Mike Hill has quit as an MP, Labour has confirmed, triggering a by-election.
The sudden announcement sets up a fresh electoral contest in Hartlepool, a seat long-held by Labour, marking the first test of Sir Keir Starmer’s leadership since taking over from Jeremy Corbyn last year.
“Mike Hill has resigned as Member of Parliament for Hartlepool with immediate effect,” a party spokeswoman said.
On Tuesday, Mr Hill appeared to have deleted his Twitter account.
The 57-year-old had represented the North East of England town since 2017.
His resignation follows reports that he used taxpayers’ money to fight a staff member’s claim of unfair dismissal, sexual assault and harassment.
Mr Hill was suspended by Labour in September 2019 over allegations he sexually harassed a woman, but had the whip restored to contest the general election two months later.
According to the Sunday Times, Mr Hill claimed £2,000 on parliamentary expenses for the excess on his employment liability policy as he looked to fight the allegations.
The newspaper said he had failed to keep his name secret in the legal proceedings.
Bookmaker Coral has made the Tories odds-on favourites to win the by-election at 1-2, with Labour at 13-8 to retain the seat that was once held by Lord Peter Mandelson, a former cabinet minister and one of the architects of New Labour.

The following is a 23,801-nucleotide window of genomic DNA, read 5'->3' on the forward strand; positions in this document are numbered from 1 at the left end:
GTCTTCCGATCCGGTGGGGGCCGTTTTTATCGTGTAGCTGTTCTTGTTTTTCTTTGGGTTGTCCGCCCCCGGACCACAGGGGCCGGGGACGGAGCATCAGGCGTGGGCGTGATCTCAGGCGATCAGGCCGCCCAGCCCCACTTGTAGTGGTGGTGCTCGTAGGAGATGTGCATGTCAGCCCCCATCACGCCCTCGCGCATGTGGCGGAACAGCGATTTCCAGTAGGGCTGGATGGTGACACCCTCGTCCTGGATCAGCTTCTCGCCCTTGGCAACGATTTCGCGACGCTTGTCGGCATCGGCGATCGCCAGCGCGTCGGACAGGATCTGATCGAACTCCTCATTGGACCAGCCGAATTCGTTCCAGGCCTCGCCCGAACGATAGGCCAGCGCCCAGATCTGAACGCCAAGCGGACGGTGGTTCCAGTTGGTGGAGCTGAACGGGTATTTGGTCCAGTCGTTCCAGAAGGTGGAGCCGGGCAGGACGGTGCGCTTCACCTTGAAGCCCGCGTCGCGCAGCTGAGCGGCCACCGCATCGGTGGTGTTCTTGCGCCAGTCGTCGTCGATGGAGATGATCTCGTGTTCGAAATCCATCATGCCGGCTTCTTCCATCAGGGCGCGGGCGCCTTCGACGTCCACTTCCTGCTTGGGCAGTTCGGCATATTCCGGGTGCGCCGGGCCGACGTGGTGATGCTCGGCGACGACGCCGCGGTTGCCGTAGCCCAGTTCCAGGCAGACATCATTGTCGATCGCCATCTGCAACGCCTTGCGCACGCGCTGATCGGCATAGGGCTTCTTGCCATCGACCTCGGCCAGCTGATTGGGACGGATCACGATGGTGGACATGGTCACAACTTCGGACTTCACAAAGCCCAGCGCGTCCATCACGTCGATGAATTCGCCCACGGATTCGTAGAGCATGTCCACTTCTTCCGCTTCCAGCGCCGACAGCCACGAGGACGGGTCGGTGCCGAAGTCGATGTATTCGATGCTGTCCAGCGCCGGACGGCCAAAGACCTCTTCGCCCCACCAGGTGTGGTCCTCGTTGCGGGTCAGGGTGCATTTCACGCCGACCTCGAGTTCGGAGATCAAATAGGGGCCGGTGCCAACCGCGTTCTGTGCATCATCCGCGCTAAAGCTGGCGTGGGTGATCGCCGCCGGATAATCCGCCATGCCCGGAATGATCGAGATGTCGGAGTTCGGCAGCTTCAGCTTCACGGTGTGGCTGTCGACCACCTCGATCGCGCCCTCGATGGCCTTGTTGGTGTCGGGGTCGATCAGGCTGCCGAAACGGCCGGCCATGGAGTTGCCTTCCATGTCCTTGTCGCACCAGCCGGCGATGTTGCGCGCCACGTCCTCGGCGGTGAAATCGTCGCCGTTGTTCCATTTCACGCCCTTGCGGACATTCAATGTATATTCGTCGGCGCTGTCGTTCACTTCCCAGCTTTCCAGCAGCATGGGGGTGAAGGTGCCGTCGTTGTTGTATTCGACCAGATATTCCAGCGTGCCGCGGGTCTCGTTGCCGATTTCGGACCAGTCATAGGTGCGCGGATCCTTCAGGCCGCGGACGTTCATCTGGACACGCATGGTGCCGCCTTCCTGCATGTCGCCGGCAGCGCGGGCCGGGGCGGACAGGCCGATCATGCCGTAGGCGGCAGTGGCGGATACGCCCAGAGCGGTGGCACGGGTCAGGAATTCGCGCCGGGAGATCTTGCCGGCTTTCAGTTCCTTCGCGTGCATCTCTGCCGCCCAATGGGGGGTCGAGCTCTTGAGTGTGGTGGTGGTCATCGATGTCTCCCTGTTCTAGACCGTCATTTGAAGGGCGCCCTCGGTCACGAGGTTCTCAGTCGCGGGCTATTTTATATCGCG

The forthcoming Hartlepool vote to elect a new MP will bring to an end the longest wait for a by-election on record.
On March 5, a total of 582 days passed since voters last went to the polls in a Westminster by-election – a gap that is unprecedented in post-war history, according to analysis by the PA news agency.
The previous record was 581 days, which was the period of time between the Ogmore by-election on February 14 2002 and the Brent East by-election on September 18 2003.
Senior Labour figure Anneliese Dodds did not comment on Mr Hill’s resignation when asked about it during a virtual event with the Reform think tank, instead focusing on the upcoming local elections in May.
“We have a whole range of elections coming up very, very soon,” the shadow chancellor told the event.
“We have local elections and they don’t necessarily hit the headlines as much, but for their impacts on people’s living standards, they are absolutely critical.”
The Treasury confirmed that Mr Hill had been appointed Steward and Bailiff of the Three Hundreds of Chiltern – the archaic process that effectively resigns an MP.